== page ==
One particularly gratifying aspect of writing this blog is sharing humiliating stories about myself. Here’s one more to add to the list.
My high school had a club called the Chiefettes. (Our high school mascot was the Chiefs.) The Chiefettes squad was a kickline, like the Rockettes, only, you know, not as good. The Chiefettes performed at football and basketball games, and most of the girls on it were dancers or naturally flexible.
I am, without a doubt, the least flexible person I know. Always have been. And as any of my cringing former boyfriends could confirm, I am not a dancer. (My husband actually pretends to dislike dancing, just to avoid being seen on the dance floor with me.)
None of this stopped me from trying out for the Chiefettes in tenth grade.
On audition day, groups of hopeful girls were called into the gym to perform the dance routine we’d learned. I still couldn’t kick very high, despite weeks of practice. I knew making the team was a long shot, so I put everything I had into those kicks, trying to force my uncooperative legs higher and higher as the audition went on.
At the very end of the routine, as my left leg flew into the air for the final kick, I suddenly felt my right foot slide out from under me. I landed flat on my ass, right on time with the final beat of the song.
After the laughter subsided, the coach and team captains inspected the soles of my shoes. They were worn smooth as satin. (Perhaps figuring I’d suffered enough, the Chiefettes did let me join the JV squad.)
You’d think after that humbling experience, I’d be a little more proactive about replacing my shoes. But in fact, I’ve been wearing the same pair of tennis shoes for at least eight months. The treads look okay, and I’m not slipping and falling on my ass, so the shoes must be fine, right?
Nowadays, especially in well-made shoes, the outer sole and tread can hold up fairly well. By the time you see wear on the bottom of the shoe, the midsole is already shot. The midsole–the layer between your foot and the outer sole–is what stabilizes and cushions your foot, protecting your joints from undue stress and injury. It’s the most important part of the shoe–yes, even more important than the snazzy upper.
Unfortunately, evaluating the condition of the midsole is tougher than just eyeballing the outer sole. I can’t say I know a lot about midsole lifespans, so as usual I did some poking around online. Here are some signs of a worn-out midsole:
- Your shoes don’t feel as springy as they used to. It can be hard to judge this loss of cushioning unless you have a new pair to compare them to.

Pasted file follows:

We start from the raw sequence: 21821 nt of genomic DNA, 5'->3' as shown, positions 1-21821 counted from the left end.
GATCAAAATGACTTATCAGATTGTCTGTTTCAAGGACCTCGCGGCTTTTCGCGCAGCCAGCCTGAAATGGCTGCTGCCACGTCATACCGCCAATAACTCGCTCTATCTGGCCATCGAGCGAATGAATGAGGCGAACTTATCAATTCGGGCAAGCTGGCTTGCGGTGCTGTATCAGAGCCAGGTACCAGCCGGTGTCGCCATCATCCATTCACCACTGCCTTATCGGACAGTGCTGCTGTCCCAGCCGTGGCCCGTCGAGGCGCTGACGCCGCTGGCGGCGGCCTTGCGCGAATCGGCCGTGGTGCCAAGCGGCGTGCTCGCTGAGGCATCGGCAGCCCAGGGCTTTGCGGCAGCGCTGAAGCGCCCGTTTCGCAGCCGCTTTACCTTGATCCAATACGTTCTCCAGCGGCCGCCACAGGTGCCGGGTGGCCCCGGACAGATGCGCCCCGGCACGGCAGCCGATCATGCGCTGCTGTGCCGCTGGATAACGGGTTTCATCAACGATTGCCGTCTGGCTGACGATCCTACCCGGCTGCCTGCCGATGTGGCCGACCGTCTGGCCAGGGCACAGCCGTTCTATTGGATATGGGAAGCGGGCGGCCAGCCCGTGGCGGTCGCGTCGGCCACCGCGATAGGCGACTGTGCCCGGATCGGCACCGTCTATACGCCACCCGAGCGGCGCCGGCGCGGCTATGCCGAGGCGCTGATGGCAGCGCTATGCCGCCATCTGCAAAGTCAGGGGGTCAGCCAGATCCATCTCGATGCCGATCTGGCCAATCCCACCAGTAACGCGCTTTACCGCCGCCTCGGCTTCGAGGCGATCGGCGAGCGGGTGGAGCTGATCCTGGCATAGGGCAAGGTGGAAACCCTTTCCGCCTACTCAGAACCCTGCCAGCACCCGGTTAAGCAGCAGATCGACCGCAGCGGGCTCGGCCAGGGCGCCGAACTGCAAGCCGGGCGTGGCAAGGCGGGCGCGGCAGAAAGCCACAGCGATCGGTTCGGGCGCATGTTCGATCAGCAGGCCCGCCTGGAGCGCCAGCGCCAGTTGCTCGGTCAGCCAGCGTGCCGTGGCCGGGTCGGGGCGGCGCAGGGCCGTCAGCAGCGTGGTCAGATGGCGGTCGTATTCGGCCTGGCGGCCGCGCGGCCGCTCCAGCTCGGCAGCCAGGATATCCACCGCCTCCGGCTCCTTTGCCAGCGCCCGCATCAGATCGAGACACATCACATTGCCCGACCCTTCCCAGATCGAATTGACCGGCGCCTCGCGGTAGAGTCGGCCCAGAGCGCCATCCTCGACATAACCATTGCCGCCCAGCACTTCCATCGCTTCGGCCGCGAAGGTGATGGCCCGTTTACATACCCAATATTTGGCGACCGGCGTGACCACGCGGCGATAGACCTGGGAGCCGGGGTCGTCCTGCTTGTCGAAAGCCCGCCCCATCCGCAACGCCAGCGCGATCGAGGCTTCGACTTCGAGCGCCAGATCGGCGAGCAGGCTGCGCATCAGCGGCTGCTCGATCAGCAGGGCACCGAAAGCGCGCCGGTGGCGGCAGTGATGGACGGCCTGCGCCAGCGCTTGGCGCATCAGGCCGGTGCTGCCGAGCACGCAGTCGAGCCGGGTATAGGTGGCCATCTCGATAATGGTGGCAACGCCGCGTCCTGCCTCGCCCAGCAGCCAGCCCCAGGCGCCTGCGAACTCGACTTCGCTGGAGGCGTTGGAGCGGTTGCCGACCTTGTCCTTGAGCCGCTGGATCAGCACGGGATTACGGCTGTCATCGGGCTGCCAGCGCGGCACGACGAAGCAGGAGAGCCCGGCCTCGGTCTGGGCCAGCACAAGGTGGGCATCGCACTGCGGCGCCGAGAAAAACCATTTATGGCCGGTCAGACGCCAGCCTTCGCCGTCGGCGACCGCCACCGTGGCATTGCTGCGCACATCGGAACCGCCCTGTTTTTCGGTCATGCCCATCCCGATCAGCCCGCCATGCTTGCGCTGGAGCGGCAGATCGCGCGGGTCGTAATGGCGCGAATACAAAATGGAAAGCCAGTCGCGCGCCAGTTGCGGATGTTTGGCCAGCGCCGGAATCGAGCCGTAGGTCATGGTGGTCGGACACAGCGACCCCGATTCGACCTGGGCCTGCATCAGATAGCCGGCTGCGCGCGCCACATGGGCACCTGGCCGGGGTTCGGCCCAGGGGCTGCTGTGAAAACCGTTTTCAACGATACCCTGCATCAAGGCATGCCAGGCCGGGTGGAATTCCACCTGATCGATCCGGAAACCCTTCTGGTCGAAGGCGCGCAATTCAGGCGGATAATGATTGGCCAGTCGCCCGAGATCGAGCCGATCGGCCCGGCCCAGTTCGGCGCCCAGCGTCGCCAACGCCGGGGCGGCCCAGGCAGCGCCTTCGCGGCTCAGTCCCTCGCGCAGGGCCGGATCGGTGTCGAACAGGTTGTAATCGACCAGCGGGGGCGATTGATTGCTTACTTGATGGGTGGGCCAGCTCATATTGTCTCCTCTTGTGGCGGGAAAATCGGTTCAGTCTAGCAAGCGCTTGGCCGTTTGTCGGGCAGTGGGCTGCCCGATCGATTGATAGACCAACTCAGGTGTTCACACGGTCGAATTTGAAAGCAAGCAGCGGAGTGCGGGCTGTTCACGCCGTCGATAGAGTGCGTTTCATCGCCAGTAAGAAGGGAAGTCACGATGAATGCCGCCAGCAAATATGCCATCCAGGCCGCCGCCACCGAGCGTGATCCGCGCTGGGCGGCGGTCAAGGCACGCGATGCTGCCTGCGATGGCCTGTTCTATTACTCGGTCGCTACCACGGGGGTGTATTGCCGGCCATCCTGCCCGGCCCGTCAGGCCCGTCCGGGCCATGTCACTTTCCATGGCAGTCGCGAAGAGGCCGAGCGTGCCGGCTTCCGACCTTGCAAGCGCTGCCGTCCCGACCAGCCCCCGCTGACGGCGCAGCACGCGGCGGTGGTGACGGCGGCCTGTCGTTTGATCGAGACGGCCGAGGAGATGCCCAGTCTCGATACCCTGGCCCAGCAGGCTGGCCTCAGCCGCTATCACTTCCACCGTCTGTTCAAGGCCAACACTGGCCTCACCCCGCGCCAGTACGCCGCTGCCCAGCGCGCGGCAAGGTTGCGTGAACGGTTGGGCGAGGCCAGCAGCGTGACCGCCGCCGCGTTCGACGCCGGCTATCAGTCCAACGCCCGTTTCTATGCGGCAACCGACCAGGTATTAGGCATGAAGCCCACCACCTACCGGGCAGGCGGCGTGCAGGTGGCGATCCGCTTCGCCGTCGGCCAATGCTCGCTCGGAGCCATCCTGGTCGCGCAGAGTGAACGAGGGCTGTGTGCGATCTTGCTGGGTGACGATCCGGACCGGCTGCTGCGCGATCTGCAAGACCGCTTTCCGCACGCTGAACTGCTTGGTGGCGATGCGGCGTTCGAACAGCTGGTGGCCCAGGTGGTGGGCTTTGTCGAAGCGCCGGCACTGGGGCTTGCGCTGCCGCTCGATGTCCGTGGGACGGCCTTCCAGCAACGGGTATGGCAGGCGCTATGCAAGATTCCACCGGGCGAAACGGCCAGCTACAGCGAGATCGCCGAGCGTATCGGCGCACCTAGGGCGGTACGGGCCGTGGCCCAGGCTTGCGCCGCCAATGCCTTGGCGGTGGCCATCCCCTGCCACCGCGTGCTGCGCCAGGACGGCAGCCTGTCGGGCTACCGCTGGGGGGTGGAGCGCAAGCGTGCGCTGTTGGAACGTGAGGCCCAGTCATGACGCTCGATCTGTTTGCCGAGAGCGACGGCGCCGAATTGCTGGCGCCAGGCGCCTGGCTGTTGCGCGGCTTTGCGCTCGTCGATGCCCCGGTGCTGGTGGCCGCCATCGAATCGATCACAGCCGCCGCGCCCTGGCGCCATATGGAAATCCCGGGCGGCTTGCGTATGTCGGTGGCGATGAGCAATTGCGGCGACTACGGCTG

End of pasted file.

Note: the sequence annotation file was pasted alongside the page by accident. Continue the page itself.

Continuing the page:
- Your lower back, legs, or feet feel more tired after playing. Again, because this change happens gradually, you may not notice it.
- You can fold the shoe. My shoe has a rigid shank built into the arch of the outer sole, rendering it pretty unbendable regardless of the condition of the midsole. The toe of my old shoe does bend up more than in a new shoe, though.
- Your shoes are leaning. Put your shoes on a flat surface and look at them from behind. If the midsole is still in good shape, your shoes should stand straight. Here’s a look at my eight-month-old shoes:
See how the left shoe leans? (And see how the right one appears to be fine? Obviously, I’ve worn them the same number of hours, so when you’re examining your own shoes, be sure to check both.)
(I just got in trouble for putting my “disgusting” shoes on the table.)
Clearly, my shoes are toast, not to mention disgusting, and should have been replaced a long time ago. That brings us to our next question: How often should we be replacing our shoes?
- The rule of thumb, according to both the USTA and the American Academy of Podiatric Sports Medicine, is to replace tennis shoes every 45-60 playing hours.
- The number of hours your own shoes will last will be affected by your weight, your style of play, and the court surface. A 200-pound player is going to compress the midsole more than a 120-pound player. A singles player will be running more than a doubles player. And your shoe will take more of a pounding on a hard court than on grass or clay.
- If you play every day, or almost every day, alternating between two pairs of shoes will give you more playing hours out of each pair. This is because the midsole will have more time to decompress and recover its shape between playing days.
So what does all this mean for me? I’m on the lighter end of the scale, playing exclusively doubles. That would put me toward the upper limit of the shoe lifespan, 60 hours. But I play on hard courts, so I’ll deduct five hours.
I play, on average, six hours a week. Fifty-five divided by six brings me to about nine weeks. I’d need a new pair of shoes about every two months.
That’s a lot of tennis shoes.
In the interest of saving some money, I’ll try alternating between two pairs. If that extends the life of each pair from two months to three, I’ll be buying four pairs a year instead of six.
Four pairs a year. That’s still quite a bit more than I’m currently buying, which is at most two. But I want to keep playing this sport for a long time. If buying more shoes helps protect my joints–and keeps me from falling on my ass!–it’ll be money well spent.
How often do you replace your tennis shoes? And what’s your favorite brand? I see an awful lot of Asics on the courts these days…